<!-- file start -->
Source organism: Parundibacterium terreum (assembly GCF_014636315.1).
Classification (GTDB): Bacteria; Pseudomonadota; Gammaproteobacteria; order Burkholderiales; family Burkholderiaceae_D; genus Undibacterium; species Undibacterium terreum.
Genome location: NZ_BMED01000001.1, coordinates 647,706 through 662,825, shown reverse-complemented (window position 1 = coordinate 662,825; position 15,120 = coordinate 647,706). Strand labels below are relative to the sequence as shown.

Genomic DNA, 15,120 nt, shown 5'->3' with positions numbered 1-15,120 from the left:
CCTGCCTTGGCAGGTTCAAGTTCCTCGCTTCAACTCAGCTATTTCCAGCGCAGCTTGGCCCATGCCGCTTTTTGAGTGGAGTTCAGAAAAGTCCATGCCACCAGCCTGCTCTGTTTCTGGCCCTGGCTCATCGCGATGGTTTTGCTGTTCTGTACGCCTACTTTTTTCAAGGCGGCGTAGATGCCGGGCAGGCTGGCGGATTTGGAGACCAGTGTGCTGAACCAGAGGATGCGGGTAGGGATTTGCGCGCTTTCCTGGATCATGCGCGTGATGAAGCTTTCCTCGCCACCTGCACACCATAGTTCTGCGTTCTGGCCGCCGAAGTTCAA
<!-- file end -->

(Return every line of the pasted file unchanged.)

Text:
Source organism: Parundibacterium terreum (assembly GCF_014636315.1).
Classification (GTDB): Bacteria; Pseudomonadota; Gammaproteobacteria; order Burkholderiales; family Burkholderiaceae_D; genus Undibacterium; species Undibacterium terreum.
Genome location: NZ_BMED01000001.1, coordinates 647,706 through 662,825, shown reverse-complemented (window position 1 = coordinate 662,825; position 15,120 = coordinate 647,706). Strand labels below are relative to the sequence as shown.

Genomic DNA, 15,120 nt, shown 5'->3' with positions numbered 1-15,120 from the left:
CCTGCCTTGGCAGGTTCAAGTTCCTCGCTTCAACTCAGCTATTTCCAGCGCAGCTTGGCCCATGCCGCTTTTTGAGTGGAGTTCAGAAAAGTCCATGCCACCAGCCTGCTCTGTTTCTGGCCCTGGCTCATCGCGATGGTTTTGCTGTTCTGTACGCCTACTTTTTTCAAGGCGGCGTAGATGCCGGGCAGGCTGGCGGATTTGGAGACCAGTGTGCTGAACCAGAGGATGCGGGTAGGGATTTGCGCGCTTTCCTGGATCATGCGCGTGATGAAGCTTTCCTCGCCACCTGCACACCATAGTTCTGCGTTCTGGCCGCCGAAGTTCAA